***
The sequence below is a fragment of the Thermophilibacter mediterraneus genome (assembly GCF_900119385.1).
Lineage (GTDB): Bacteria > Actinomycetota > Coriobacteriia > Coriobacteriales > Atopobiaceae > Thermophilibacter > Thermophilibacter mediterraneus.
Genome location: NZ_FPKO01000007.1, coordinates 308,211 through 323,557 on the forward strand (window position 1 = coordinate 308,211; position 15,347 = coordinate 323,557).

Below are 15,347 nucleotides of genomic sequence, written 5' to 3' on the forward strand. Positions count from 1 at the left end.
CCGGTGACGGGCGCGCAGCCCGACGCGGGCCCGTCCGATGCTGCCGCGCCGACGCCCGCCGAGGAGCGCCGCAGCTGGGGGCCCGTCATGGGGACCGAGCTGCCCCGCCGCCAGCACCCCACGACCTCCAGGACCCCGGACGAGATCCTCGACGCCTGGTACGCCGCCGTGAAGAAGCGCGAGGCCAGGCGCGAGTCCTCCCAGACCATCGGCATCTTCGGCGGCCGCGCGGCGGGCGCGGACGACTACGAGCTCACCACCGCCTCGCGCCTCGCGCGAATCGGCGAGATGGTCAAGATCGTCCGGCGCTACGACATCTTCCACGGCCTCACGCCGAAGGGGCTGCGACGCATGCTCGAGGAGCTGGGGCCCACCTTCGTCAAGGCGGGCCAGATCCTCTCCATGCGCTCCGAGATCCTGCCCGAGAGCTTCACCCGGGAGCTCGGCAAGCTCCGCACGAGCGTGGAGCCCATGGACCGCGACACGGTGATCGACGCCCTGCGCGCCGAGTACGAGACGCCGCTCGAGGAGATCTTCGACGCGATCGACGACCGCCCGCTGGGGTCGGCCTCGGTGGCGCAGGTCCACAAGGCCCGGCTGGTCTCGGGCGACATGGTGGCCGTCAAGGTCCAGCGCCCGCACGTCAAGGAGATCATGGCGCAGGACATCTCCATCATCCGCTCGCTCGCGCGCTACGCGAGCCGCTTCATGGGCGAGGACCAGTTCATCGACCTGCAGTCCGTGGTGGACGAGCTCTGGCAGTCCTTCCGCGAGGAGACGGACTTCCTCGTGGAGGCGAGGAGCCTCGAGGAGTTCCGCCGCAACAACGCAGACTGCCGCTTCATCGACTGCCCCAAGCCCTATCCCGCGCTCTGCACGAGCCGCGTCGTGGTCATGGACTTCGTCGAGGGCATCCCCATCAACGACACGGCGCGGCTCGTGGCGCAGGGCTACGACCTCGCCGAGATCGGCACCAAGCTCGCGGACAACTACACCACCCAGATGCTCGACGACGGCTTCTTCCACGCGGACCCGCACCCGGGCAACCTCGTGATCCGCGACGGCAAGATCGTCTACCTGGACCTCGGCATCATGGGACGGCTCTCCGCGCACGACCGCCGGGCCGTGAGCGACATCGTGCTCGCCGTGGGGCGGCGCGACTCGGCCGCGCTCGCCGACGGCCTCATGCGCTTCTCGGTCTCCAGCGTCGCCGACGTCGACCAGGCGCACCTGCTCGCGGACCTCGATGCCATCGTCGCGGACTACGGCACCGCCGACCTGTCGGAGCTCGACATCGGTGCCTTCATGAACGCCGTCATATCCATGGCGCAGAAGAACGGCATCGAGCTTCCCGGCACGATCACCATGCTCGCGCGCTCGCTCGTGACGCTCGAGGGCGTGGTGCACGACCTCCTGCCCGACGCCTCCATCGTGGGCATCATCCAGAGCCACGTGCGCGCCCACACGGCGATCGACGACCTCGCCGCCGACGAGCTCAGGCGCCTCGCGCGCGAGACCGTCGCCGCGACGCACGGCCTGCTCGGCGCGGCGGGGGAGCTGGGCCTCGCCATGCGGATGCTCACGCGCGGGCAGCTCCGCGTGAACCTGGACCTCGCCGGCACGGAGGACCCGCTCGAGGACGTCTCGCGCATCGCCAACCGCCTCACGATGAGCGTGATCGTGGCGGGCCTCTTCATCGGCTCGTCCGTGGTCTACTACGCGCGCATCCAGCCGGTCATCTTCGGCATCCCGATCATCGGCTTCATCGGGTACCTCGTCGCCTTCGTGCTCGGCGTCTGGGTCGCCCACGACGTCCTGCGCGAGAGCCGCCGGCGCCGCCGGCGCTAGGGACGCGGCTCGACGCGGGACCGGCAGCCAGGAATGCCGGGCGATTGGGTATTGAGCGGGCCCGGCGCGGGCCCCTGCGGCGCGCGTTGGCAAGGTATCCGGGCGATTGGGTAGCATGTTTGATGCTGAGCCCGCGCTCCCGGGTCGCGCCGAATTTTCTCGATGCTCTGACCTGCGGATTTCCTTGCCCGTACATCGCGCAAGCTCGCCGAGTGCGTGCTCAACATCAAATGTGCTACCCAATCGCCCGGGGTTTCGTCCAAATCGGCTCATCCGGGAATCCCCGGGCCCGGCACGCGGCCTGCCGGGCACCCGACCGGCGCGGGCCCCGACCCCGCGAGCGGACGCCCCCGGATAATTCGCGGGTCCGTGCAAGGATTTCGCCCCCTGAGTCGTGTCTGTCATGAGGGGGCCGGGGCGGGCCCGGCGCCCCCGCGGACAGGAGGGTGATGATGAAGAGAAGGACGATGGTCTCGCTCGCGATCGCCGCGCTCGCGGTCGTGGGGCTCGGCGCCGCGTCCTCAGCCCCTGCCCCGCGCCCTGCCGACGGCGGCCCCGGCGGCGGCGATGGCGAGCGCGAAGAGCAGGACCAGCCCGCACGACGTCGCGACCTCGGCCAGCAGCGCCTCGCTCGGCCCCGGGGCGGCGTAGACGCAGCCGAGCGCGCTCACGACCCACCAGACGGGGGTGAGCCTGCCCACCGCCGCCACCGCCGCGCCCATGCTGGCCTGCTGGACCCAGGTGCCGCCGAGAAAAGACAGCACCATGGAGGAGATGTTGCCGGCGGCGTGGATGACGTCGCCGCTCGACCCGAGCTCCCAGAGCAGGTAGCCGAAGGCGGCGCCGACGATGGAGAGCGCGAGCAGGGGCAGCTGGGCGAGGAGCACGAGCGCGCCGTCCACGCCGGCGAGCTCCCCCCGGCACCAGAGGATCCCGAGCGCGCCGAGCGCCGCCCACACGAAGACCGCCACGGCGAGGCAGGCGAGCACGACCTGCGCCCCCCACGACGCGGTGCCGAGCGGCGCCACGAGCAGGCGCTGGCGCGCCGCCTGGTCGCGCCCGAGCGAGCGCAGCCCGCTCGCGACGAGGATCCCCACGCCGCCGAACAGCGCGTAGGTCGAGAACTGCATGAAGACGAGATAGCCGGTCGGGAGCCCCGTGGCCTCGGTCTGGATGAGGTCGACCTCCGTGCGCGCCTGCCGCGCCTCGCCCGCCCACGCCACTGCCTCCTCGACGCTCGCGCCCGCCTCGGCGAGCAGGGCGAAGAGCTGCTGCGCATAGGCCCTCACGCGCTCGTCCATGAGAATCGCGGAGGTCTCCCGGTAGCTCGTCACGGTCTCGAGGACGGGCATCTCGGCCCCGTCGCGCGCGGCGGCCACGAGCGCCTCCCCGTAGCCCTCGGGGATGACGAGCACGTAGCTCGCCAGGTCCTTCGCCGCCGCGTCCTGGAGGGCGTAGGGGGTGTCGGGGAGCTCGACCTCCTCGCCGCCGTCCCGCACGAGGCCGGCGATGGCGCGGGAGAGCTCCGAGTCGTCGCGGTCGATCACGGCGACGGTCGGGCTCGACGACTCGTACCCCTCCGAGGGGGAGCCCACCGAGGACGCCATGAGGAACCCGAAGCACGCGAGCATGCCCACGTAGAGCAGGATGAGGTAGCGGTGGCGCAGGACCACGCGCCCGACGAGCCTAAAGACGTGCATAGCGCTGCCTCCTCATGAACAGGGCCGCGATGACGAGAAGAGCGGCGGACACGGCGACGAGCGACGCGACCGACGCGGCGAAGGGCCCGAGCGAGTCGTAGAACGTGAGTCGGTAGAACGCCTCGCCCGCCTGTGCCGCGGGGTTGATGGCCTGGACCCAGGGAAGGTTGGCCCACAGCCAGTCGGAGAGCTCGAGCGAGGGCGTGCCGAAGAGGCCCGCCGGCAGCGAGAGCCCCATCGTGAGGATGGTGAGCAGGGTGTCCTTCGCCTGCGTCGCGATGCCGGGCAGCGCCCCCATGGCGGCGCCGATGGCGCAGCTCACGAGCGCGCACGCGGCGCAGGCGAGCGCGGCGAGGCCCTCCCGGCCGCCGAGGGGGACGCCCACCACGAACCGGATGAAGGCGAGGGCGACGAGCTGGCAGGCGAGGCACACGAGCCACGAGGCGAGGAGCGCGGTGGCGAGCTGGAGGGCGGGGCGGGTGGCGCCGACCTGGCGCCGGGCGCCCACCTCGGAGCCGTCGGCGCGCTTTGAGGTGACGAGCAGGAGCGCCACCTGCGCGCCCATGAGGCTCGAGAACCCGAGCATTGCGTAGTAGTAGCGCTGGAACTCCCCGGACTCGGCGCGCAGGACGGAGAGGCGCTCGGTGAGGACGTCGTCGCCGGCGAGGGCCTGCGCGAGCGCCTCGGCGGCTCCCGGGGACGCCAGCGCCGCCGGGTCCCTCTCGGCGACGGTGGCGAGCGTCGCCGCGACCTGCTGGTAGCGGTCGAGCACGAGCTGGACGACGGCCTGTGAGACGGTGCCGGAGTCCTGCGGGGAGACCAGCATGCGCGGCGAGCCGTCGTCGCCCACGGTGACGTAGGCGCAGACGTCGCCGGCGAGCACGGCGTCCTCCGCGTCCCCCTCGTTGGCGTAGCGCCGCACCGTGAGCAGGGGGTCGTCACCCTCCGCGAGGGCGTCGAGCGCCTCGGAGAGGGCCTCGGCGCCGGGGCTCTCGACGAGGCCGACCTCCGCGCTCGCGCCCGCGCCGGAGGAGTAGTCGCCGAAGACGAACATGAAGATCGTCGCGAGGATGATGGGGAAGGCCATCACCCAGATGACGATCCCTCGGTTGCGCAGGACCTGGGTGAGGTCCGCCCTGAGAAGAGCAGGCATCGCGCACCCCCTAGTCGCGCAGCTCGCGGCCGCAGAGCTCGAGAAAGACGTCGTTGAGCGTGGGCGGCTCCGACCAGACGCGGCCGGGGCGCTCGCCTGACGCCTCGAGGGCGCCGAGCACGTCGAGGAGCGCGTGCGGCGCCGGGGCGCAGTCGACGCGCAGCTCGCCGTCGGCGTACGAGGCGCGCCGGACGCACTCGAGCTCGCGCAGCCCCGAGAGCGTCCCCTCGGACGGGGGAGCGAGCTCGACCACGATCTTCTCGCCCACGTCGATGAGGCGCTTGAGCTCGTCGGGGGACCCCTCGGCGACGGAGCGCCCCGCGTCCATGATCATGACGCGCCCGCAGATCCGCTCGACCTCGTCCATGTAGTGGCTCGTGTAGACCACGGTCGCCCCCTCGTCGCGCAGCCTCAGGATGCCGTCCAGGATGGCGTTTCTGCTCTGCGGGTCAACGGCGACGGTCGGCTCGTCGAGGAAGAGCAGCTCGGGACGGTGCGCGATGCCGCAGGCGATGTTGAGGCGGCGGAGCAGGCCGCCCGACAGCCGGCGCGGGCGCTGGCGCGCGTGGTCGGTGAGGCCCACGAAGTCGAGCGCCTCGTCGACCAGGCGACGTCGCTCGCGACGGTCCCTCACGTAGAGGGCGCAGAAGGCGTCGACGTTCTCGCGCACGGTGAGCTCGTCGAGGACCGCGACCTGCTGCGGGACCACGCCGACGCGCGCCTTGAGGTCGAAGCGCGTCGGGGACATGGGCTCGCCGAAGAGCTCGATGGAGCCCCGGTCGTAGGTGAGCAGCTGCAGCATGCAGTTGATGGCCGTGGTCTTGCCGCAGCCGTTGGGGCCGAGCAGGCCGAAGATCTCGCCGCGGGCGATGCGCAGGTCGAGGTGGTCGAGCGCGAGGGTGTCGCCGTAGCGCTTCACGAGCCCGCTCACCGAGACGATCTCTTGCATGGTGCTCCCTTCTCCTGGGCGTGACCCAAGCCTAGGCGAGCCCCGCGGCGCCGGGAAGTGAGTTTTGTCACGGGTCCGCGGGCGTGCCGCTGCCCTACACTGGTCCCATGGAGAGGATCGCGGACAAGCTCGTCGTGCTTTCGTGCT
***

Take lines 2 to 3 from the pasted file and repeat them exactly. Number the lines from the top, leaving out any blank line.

Lineage (GTDB): Bacteria > Actinomycetota > Coriobacteriia > Coriobacteriales > Atopobiaceae > Thermophilibacter > Thermophilibacter mediterraneus.
Genome location: NZ_FPKO01000007.1, coordinates 308,211 through 323,557 on the forward strand (window position 1 = coordinate 308,211; position 15,347 = coordinate 323,557).